Compensation and a different take on nagging pain...
About 7-8 weeks ago I took a weekend seminar called NeuroKinetic Therapy. It blew my mind. This rarely happens.
People move differently in pain. When we are in pain we adapt our movements to protect what hurts and reduce our overall pain. This is just the surface.
Digging deeper the adaptation to pain involves:
- a redistribution of activity within and between muscles
- changes to our mechanical behaviour (i.e. modified movements and stiffness)
- changes at multiple levels of our motor nervous system
Adaptation to pain has short-term benefit but potential long-term consequences. Take home point.
Our body is resilient. Unless a major trauma is the direct cause of the of a pain, we are able to adapt/persevere through dysfunction via compensatory patterns. Heck, even after a major direct trauma we begin to compensate. Let's look at hamstring injury. After an initial hamstring injury gait kinematics are quite normally out of whack once an athlete is fully recovered. This leads to high re-injury rate of the same hamstring and/or a high injury rate of the opposing hamstring. Crazy right? Not really. Read on.
Think back to the first time you rolled an ankle. It hurt. You hobbled around for two weeks. Then poof, everything is back to normal. But is this really the case? Why is it that your ankle stiffens up every now and again, or why does your knee hurt on the same leg when you go for a run 10-12-24 months down the road? This is just the surface.
Now, let’s look a bit further.
Although there can be other factors, the most limiting factor to any movement is pain. When you’ve hurt your ankle and you go to walk normally, your brain isn’t having any of it because the pattern of normal movement hurts! The neural pathway of least resistance isn’t cutting it. However, luckily for us, we have many muscles that are capable of different actions. This allows us to create a movement pattern to walk in, a roundabout, pain free way. So for two weeks, we walk in this compensatory fashion. All the while, ingraining this motor neural pathway into our brain; for two weeks! 14 days! Think of how much walking you do over 14 days?! ALOT. So fast-forward to a point where the structures in our ankle are no longer painful. Halleluiah! All is back to normal right? Not necessarily. Pain stimulates adaptation. However, a resolution of pain does not necessarily provide a stimulus to return to the initial more efficient motor-neural pattern. We’ve been using this altered neuromuscular pattern to walk for 14 days. It’s not broken. Why would we fix it? The brain might modify it to make it more efficient, but a full return to the “original way it should be patterned” is not really going to happen. This has been proven in research. With this sustained altered pattern comes altered biomechanics, muscle imbalances and eventually dysfunction and pain. BOOM. We’ve come full circle.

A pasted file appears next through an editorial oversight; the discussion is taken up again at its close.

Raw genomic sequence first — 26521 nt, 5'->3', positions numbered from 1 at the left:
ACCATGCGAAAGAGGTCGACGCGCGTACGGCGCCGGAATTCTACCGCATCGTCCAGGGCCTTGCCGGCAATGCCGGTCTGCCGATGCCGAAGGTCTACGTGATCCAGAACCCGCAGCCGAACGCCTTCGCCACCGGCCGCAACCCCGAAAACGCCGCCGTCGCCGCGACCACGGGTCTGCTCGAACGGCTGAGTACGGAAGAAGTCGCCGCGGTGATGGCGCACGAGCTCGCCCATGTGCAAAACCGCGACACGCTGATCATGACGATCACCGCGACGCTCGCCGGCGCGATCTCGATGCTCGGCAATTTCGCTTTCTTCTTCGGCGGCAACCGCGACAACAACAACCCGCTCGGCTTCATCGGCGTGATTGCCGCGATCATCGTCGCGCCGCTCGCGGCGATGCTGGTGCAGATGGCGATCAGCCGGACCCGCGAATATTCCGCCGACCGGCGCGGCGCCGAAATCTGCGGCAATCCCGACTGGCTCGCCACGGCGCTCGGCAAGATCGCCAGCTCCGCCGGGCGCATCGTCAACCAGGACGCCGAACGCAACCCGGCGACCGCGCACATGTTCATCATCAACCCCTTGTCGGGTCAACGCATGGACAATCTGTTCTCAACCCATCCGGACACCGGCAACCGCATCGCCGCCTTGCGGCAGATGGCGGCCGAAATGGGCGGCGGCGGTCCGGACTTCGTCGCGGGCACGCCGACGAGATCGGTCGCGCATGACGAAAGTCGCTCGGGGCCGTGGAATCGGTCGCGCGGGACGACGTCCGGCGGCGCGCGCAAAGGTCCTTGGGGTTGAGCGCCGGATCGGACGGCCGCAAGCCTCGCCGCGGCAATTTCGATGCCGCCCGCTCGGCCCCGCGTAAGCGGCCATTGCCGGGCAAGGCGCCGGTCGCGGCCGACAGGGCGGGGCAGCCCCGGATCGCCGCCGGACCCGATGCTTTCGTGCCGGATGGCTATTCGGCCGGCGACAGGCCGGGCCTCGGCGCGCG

Let’s come back to this course I took.
It’s pretty phenomenal stuff. There are some visual screening tools out there such as FMS and SFMA that are very useful in the assessment in movement and function. However, I always thought that there could be more to finding and fixing the root cause of pain; NeuroKinetic Therapy does this. It addresses the causes of dysfunctional movement/coordination problems at their root in the motor control centre in the cerebellum. The motor control centre stores these dysfunctional movement/coordination patterns and directs their completion through the spinal cord and the muscles.
Instead of using visual observation, manual muscle testing is used to assess whether or not a muscle is strong (facilitated) or weak (inhibited). When a muscle tests weak, the motor control centre perceives this as a failure. The main objective is to then reprogram the motor control centre to correct these dysfunctional movement patterns.
Those who know me personally would agree that I’m not into rainbows and unicorns. If I see something work and see results, I’ll generally be up for giving it a shot. If it seems like fluff, I’ll leave it behind. Having used this new technique on some patients with nagging long-term pains, I can honestly say that the results are amazing.
If you’ve been having some long term issues, I hope this blog post gives you a new perspective on what might be the root cause of this. As always, if you have any questions, concerns or comments, please post them below or stop by Satori or the Richmond Olympic Oval and we can grab a tea and chat about it all.
Dr. Kristian Frantzen